Truth Be Told…Or Not

Douglas Macdonald - Associate Professor of Political Science

It was interesting to read in The Maroon News that Rigoberta Menchu had recently visited campus.To those who do not know, Menchu was awarded the Nobel Peace Prize in 1992 for her oral memoir of her experiences in the civil war in Guatemala and her subsequent appearances in favor of “indigenous peoples” everywhere.Feted in all of the world’s best universities and held up as a paragon of telling truth to power, her book and her activities have been incredibly influential.

From the account in the Maroon, it appears that Colgate gave her a similar reception. Her book has been used in the Colgate curriculum, and may still be. It is also widely used in colleges and high schools around the country and the world.

The problem with her appearance at Colgate, as related in The Maroon-News, is that there seemed to be no mention of the controversy surrounding Menchu, her book and the Nobel Peace Prize she received.Students too young to remember these controversies of more than a decade ago should have been provided with the historical context to judge Menchu and her claims critically. As we are often told, critical thinking is the hallmark of a liberal arts education.

In fact, Menchu’s story turned out to be filled with holes upon inspection.The Middlebury College anthropologist David Stoll and New York Times reporter Larry Rohter found large discrepancies in her account after research trips to Guatemala.

The first example of her false claims was that she was uneducated. Actually, she attended four different schools, three Catholic and one private, and by Guatemalan standards was reasonably well educated.Her half-sister Rosa Menchu told Rohter that since Rigoberta spent much of her early life in boarding schools, she could not possibly have spent up to eight months a year working on plantations as she so claimed in her book.

Additionally, her father was not the poor peasant she portrayed in the book, but rather a fairly prominent local landowner.

She also portrays the struggle over land as an effort by wealthy landowners and the government to drive her father off his land This account, in actuality, turns out to be a long-standing family feud between the Menchus and their neighbors.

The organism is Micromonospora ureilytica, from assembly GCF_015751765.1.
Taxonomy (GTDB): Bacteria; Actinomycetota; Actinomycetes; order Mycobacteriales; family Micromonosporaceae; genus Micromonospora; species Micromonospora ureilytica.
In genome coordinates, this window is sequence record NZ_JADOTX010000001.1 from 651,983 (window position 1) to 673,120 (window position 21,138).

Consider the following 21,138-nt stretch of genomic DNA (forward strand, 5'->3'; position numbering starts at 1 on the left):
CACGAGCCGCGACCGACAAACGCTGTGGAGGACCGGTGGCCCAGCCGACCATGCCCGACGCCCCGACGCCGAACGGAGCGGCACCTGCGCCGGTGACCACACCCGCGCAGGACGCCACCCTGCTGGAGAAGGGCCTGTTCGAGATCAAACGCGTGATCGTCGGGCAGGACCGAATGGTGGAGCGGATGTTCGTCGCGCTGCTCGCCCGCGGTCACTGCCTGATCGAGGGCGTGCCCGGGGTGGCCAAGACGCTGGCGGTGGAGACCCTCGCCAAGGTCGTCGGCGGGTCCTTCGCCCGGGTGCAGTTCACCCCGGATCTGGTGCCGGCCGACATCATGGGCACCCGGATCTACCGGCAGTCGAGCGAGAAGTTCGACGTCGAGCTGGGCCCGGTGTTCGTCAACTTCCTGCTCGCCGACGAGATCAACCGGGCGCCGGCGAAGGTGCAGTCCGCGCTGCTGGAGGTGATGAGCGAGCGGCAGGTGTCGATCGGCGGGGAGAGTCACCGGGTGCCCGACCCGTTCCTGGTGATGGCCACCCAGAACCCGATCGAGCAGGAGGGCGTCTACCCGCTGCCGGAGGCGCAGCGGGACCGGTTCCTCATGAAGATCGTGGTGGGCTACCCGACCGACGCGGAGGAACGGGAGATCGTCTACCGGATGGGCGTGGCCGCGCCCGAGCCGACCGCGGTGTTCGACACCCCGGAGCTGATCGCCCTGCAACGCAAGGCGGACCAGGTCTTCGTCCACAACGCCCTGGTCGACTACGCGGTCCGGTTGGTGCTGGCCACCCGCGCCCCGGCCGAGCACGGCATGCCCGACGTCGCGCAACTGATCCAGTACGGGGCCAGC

Her claim that her brother Nicholas died of malnutrition on a plantation when she was eight and he was two is also untrue.The Times’ Rohter found her older brother Nicholas still alive (a younger brother named Nicholas died before she was born.)According to members of her own family, she also fabricated a horrifying account of a second brother who was burned to death while her parents were forced to watch. There were even more discrepancies besides the aformentioned.

When challenged on these points, Menchu and her defenders resorted to two lines of defense.

First, they said that the charges, a “patriarchal” plot to discredit a valiant voice of indigenous peoples everywhere, were not true, and that the critics were politically inspired.Although this satisfied the already convinced, many others were particularly disturbed that many of the refutations came from Menchu’s own family.Perhaps this is why, as a student noted in The Maroon-News story, Menchu did not talk about the horrors related in her book very much at Colgate.Apparently many of them never happened to her.

Second, those who viewed the evidence and concluded that Menchu had taken great liberties with the truth, at the very least, argued that even if what she said was not “true” (always in quotes), it really did not matter because they were indicative of actual conditions in Guatemala and elsewhere.Some anthropologists argued that readers had misunderstood the Mayan oral tradition where one’s own experiences can become indistinguishable from those of others. Consequently, they argue that it is ethnocentric to expect a “strict” separation between personal experiences and those of surrounding individuals. The problem with this argument, even if one accepts its basic premises (which I do not), is that the power of Menchu’s work was the first person: her personal survival made the “story” she was telling much more vivid, andit added immensely to her credibility.The time to explain the miss-match of stories, as far as I’m concerned, was before her publication. In that case, people would have been able to put them into context.This serious qualification of the veracity of the account should have been communicated prior to its publication by her anthropologist editor or Menchu herself.

Had this context been provided Colgate students prior to Menchu’s visit, it might have led to an interesting discussion regarding what historical truth actually is and how to distinguish it when we see it. Another area of discussion might have been the politicization of the Nobel and other prizes and the potential effects on their value as arbiters of culture.There are many avenues of inquiry that could have been extracted from the controversy that would have added to the critical thinking skills of Colgate’s students.

Instead, as it appears from The Maroon-News account, a little multicultural love fest and celebration of this dubious individual occurred.Truth to power?

Get serious.